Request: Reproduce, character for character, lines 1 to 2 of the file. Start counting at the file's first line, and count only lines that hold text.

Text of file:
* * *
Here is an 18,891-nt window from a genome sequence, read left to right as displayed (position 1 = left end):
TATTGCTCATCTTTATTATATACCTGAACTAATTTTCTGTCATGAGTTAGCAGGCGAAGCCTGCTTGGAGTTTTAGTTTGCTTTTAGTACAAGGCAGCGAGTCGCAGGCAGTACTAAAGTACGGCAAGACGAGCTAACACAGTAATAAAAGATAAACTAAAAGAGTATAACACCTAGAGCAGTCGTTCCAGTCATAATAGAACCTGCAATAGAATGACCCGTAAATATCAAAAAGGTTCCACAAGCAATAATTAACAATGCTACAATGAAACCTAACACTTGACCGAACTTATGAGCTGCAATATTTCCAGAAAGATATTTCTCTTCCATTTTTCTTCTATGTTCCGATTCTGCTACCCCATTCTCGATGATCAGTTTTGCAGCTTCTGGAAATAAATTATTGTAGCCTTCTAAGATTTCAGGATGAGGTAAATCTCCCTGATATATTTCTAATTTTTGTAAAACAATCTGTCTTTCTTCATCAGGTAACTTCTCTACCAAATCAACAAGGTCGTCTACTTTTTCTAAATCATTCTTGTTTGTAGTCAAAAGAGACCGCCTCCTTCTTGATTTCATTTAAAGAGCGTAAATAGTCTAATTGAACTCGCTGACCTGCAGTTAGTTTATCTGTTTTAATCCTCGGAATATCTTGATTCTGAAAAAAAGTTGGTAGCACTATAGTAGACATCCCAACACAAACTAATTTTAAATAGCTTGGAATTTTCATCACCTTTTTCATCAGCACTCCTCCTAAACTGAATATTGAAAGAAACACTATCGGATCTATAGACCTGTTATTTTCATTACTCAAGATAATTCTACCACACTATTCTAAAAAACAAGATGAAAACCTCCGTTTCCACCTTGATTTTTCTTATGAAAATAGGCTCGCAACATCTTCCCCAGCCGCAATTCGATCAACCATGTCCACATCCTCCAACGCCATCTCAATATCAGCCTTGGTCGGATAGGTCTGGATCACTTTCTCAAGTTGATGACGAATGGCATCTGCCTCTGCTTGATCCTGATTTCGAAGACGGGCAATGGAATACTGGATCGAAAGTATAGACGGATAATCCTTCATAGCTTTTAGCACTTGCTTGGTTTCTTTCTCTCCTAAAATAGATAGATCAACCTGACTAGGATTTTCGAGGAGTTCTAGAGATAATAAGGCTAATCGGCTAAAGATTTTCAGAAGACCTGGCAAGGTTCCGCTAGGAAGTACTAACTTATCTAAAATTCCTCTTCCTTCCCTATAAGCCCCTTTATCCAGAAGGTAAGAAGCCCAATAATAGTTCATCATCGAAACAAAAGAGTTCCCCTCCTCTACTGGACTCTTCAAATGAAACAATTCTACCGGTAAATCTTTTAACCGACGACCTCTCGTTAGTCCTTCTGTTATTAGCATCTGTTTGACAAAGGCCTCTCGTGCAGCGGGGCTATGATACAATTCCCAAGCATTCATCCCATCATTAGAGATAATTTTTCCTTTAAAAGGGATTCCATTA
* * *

Here is an 18,891-nt window from a genome sequence, read left to right as displayed (position 1 = left end):
TATTGCTCATCTTTATTATATACCTGAACTAATTTTCTGTCATGAGTTAGCAGGCGAAGCCTGCTTGGAGTTTTAGTTTGCTTTTAGTACAAGGCAGCGAGTCGCAGGCAGTACTAAAGTACGGCAAGACGAGCTAACACAGTAATAAAAGATAAACTAAAAGAGTATAACACCTAGAGCAGTCGTTCCAGTCATAATAGAACCTGCAATAGAATGACCCGTAAATATCAAAAAGGTTCCACAAGCAATAATTAACAATGCTACAATGAAACCTAACACTTGACCGAACTTATGAGCTGCAATATTTCCAGAAAGATATTTCTCTTCCATTTTTCTTCTATGTTCCGATTCTGCTACCCCATTCTCGATGATCAGTTTTGCAGCTTCTGGAAATAAATTATTGTAGCCTTCTAAGATTTCAGGATGAGGTAAATCTCCCTGATATATTTCTAATTTTTGTAAAACAATCTGTCTTTCTTCATCAGGTAACTTCTCTACCAAATCAACAAGGTCGTCTACTTTTTCTAAATCATTCTTGTTTGTAGTCAAAAGAGACCGCCTCCTTCTTGATTTCATTTAAAGAGCGTAAATAGTCTAATTGAACTCGCTGACCTGCAGTTAGTTTATCTGTTTTAATCCTCGGAATATCTTGATTCTGAAAAAAAGTTGGTAGCACTATAGTAGACATCCCAACACAAACTAATTTTAAATAGCTTGGAATTTTCATCACCTTTTTCATCAGCACTCCTCCTAAACTGAATATTGAAAGAAACACTATCGGATCTATAGACCTGTTATTTTCATTACTCAAGATAATTCTACCACACTATTCTAAAAAACAAGATGAAAACCTCCGTTTCCACCTTGATTTTTCTTATGAAAATAGGCTCGCAACATCTTCCCCAGCCGCAATTCGATCAACCATGTCCACATCCTCCAACGCCATCTCAATATCAGCCTTGGTCGGATAGGTCTGGATCACTTTCTCAAGTTGATGACGAATGGCATCTGCCTCTGCTTGATCCTGATTTCGAAGACGGGCAATGGAATACTGGATCGAAAGTATAGACGGATAATCCTTCATAGCTTTTAGCACTTGCTTGGTTTCTTTCTCTCCTAAAATAGATAGATCAACCTGACTAGGATTTTCGAGGAGTTCTAGAGATAATAAGGCTAATCGGCTAAAGATTTTCAGAAGACCTGGCAAGGTTCCGCTAGGAAGTACTAACTTATCTAAAATTCCTCTTCCTTCCCTATAAGCCCCTTTATCCAGAAGGTAAGAAGCCCAATAATAGTTCATCATCGAAACAAAAGAGTTCCCCTCCTCTACTGGACTCTTCAAATGAAACAATTCTACCGGTAAATCTTTTAACCGACGACCTCTCGTTAGTCCTTCTGTTATTAGCATCTGTTTGACAAAGGCCTCTCGTGCAGCGGGGCTATGATACAATTCCCAAGCATTCATCCCATCATTAGAGATAATTTTTCCTTTAAAAGGGATTCCATTA